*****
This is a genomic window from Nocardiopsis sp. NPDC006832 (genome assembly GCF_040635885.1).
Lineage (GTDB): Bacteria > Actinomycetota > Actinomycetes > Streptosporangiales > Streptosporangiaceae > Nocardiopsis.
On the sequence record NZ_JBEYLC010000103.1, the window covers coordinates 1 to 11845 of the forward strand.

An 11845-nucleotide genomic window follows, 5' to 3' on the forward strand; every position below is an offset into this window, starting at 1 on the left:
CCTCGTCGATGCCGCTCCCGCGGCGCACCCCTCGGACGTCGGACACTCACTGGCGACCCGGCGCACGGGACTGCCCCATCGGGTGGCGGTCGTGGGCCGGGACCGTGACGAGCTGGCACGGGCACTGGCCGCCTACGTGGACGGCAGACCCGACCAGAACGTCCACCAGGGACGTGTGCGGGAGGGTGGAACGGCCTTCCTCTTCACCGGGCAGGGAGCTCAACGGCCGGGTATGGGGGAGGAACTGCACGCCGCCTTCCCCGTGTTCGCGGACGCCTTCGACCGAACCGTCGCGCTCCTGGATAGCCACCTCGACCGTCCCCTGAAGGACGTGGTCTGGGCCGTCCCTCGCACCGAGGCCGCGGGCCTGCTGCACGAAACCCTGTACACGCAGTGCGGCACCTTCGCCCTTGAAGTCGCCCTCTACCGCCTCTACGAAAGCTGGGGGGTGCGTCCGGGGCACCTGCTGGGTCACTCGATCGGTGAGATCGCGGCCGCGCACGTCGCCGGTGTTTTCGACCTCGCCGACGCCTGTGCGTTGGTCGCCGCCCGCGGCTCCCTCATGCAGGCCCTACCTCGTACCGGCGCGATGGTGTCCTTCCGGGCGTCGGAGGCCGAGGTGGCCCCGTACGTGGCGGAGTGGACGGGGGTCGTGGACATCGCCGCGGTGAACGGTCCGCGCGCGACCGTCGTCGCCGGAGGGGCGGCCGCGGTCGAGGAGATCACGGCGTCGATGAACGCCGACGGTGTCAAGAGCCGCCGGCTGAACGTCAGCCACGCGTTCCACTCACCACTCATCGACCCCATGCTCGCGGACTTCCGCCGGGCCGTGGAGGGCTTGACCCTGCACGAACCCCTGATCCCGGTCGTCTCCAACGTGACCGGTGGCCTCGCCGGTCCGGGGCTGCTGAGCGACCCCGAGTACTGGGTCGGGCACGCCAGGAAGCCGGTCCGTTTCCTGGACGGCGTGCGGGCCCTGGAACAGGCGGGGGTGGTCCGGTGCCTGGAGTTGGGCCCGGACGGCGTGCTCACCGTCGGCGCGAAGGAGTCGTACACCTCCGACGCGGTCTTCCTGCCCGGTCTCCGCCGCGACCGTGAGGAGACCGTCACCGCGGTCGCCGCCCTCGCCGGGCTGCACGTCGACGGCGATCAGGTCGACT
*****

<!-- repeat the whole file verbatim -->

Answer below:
This is a genomic window from Nocardiopsis sp. NPDC006832 (genome assembly GCF_040635885.1).
Lineage (GTDB): Bacteria > Actinomycetota > Actinomycetes > Streptosporangiales > Streptosporangiaceae > Nocardiopsis.
On the sequence record NZ_JBEYLC010000103.1, the window covers coordinates 1 to 11845 of the forward strand.

An 11845-nucleotide genomic window follows, 5' to 3' on the forward strand; every position below is an offset into this window, starting at 1 on the left:
CCTCGTCGATGCCGCTCCCGCGGCGCACCCCTCGGACGTCGGACACTCACTGGCGACCCGGCGCACGGGACTGCCCCATCGGGTGGCGGTCGTGGGCCGGGACCGTGACGAGCTGGCACGGGCACTGGCCGCCTACGTGGACGGCAGACCCGACCAGAACGTCCACCAGGGACGTGTGCGGGAGGGTGGAACGGCCTTCCTCTTCACCGGGCAGGGAGCTCAACGGCCGGGTATGGGGGAGGAACTGCACGCCGCCTTCCCCGTGTTCGCGGACGCCTTCGACCGAACCGTCGCGCTCCTGGATAGCCACCTCGACCGTCCCCTGAAGGACGTGGTCTGGGCCGTCCCTCGCACCGAGGCCGCGGGCCTGCTGCACGAAACCCTGTACACGCAGTGCGGCACCTTCGCCCTTGAAGTCGCCCTCTACCGCCTCTACGAAAGCTGGGGGGTGCGTCCGGGGCACCTGCTGGGTCACTCGATCGGTGAGATCGCGGCCGCGCACGTCGCCGGTGTTTTCGACCTCGCCGACGCCTGTGCGTTGGTCGCCGCCCGCGGCTCCCTCATGCAGGCCCTACCTCGTACCGGCGCGATGGTGTCCTTCCGGGCGTCGGAGGCCGAGGTGGCCCCGTACGTGGCGGAGTGGACGGGGGTCGTGGACATCGCCGCGGTGAACGGTCCGCGCGCGACCGTCGTCGCCGGAGGGGCGGCCGCGGTCGAGGAGATCACGGCGTCGATGAACGCCGACGGTGTCAAGAGCCGCCGGCTGAACGTCAGCCACGCGTTCCACTCACCACTCATCGACCCCATGCTCGCGGACTTCCGCCGGGCCGTGGAGGGCTTGACCCTGCACGAACCCCTGATCCCGGTCGTCTCCAACGTGACCGGTGGCCTCGCCGGTCCGGGGCTGCTGAGCGACCCCGAGTACTGGGTCGGGCACGCCAGGAAGCCGGTCCGTTTCCTGGACGGCGTGCGGGCCCTGGAACAGGCGGGGGTGGTCCGGTGCCTGGAGTTGGGCCCGGACGGCGTGCTCACCGTCGGCGCGAAGGAGTCGTACACCTCCGACGCGGTCTTCCTGCCCGGTCTCCGCCGCGACCGTGAGGAGACCGTCACCGCGGTCGCCGCCCTCGCCGGGCTGCACGTCGACGGCGATCAGGTCGACT